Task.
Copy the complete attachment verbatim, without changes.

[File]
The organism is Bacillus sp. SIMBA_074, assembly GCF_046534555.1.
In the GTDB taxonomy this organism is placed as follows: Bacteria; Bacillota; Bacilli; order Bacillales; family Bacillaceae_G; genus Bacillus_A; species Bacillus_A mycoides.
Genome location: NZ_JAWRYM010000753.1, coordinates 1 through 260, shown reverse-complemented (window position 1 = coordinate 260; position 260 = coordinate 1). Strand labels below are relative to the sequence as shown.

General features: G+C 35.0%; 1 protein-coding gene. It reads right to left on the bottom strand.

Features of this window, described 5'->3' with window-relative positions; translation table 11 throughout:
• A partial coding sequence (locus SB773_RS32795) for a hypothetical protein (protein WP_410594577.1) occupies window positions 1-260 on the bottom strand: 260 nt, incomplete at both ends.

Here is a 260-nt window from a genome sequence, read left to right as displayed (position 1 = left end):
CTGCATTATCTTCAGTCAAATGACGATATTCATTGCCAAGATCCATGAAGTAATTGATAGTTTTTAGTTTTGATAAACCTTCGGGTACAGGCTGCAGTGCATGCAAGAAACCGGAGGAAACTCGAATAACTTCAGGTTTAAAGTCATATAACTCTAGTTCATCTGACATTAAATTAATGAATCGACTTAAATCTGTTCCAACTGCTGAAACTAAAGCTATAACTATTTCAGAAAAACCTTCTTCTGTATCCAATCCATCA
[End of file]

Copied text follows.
The organism is Bacillus sp. SIMBA_074, assembly GCF_046534555.1.
In the GTDB taxonomy this organism is placed as follows: Bacteria; Bacillota; Bacilli; order Bacillales; family Bacillaceae_G; genus Bacillus_A; species Bacillus_A mycoides.
Genome location: NZ_JAWRYM010000753.1, coordinates 1 through 260, shown reverse-complemented (window position 1 = coordinate 260; position 260 = coordinate 1). Strand labels below are relative to the sequence as shown.

General features: G+C 35.0%; 1 protein-coding gene. It reads right to left on the bottom strand.

Features of this window, described 5'->3' with window-relative positions; translation table 11 throughout:
• A partial coding sequence (locus SB773_RS32795) for a hypothetical protein (protein WP_410594577.1) occupies window positions 1-260 on the bottom strand: 260 nt, incomplete at both ends.

Here is a 260-nt window from a genome sequence, read left to right as displayed (position 1 = left end):
CTGCATTATCTTCAGTCAAATGACGATATTCATTGCCAAGATCCATGAAGTAATTGATAGTTTTTAGTTTTGATAAACCTTCGGGTACAGGCTGCAGTGCATGCAAGAAACCGGAGGAAACTCGAATAACTTCAGGTTTAAAGTCATATAACTCTAGTTCATCTGACATTAAATTAATGAATCGACTTAAATCTGTTCCAACTGCTGAAACTAAAGCTATAACTATTTCAGAAAAACCTTCTTCTGTATCCAATCCATCA